Microbiological quality of soils

Genomics enables the development of a new form of agriculture, adopting a more holistic approach that focuses on the interactions between plants and micro-organisms.
It specifically allows us to highlight the interactions that soil bacteria, yeasts and fungi can have with different crops, whether they are annual or perennial.
GenoScreen has established its expertise in this field by contributing, in a pioneering position, in national projects such as BIMM-SOL and GenoSol, which focused on the microbiological quality of soils.

GenoScreen’s offer to understand the microbiological component of soils

GenoScreen helps you to identify the microbiological composition of soils, reveal their properties and act on them, either by using inputs or by modifying your farming practices. Our services and solutions include:

  • Study of the microbiological component of soils: taxonomy of the microorganisms presents and measurement of the fungal/bacterial balance
  • Identification and characterisation of bioinputs (biostimulants and biopesticides) along with studying their impact on soil microbiological quality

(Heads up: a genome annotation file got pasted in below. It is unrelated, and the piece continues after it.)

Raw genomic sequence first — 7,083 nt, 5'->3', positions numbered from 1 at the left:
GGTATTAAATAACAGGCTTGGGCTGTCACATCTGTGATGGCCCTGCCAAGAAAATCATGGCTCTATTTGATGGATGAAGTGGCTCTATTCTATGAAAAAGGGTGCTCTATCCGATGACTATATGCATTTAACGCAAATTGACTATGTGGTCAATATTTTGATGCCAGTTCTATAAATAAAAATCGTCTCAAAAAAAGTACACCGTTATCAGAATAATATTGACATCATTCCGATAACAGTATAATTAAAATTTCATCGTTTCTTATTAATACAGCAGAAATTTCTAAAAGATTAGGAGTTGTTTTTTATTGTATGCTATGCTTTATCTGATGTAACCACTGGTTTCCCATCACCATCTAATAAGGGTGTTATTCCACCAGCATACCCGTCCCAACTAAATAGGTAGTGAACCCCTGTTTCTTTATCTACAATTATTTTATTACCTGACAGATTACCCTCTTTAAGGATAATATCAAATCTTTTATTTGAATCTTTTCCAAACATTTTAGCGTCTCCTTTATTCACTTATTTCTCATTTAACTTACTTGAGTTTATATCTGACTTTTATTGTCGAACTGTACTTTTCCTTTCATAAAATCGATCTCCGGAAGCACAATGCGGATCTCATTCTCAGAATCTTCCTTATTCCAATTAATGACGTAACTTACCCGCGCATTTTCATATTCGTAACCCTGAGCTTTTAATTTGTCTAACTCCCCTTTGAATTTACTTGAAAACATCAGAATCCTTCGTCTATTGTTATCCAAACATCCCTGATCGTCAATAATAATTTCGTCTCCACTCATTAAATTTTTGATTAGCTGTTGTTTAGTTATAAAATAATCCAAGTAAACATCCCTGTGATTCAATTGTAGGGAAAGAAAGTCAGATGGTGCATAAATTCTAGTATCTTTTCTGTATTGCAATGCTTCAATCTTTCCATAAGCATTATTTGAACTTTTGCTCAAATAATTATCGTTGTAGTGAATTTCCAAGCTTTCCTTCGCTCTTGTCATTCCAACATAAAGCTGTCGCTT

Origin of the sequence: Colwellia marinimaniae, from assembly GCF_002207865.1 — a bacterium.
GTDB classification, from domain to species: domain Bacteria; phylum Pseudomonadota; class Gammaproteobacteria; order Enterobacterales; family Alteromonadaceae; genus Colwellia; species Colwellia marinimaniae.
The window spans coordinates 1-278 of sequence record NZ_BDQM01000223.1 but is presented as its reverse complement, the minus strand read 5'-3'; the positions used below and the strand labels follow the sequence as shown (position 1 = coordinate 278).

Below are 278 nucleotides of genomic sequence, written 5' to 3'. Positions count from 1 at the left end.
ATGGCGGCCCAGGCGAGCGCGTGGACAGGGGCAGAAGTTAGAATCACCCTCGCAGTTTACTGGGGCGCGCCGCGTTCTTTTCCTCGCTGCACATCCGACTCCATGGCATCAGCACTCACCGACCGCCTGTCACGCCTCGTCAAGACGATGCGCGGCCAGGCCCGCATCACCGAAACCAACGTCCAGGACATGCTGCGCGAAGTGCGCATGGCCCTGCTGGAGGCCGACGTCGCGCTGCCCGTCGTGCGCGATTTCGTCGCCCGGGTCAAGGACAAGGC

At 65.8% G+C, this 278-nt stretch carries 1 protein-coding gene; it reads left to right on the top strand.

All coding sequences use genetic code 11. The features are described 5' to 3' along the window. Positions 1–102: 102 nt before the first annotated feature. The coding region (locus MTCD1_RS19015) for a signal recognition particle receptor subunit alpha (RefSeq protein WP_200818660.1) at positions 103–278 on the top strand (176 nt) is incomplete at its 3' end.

• Analysis of the microbiological composition of soils at different times and under various conditions (crops, ploughing, inputs, climate, etc.)
  • Support for research, particularly in the development of new inputs

Soil study techniques and methods

Our analysis solutions are based on the latest techniques available (Illumina, PacBio and ONT sequencers), and include a wide range of methods:

  • NGS (Next-Generation Sequencing): Genome studies using the latest sequencing technologies 
  • Molecular metabarcoding: Taxonomic study of microbial populations
  • Metagenomics or environmental genomics: Study of the genetic content of samples within an ecosystem to reveal both taxonomy and putative functions
  • Metatranscriptomics: Study of all active microbial genes and pathways in a sample (the transcriptome)
  • qPCR (Quantitative Polymerase Chain Reaction): Quantification of microorganisms of interest present in a sample

These analyses, along with the conclusions and solutions they provide, require the ability to access repositories of characterised genomic data. Such data repositories can be found in databases of varying degrees of specialisation and documentation. In this regard, our expertise led us to select the best databases and to develop our own, as well as the ability to utilise them effectively.


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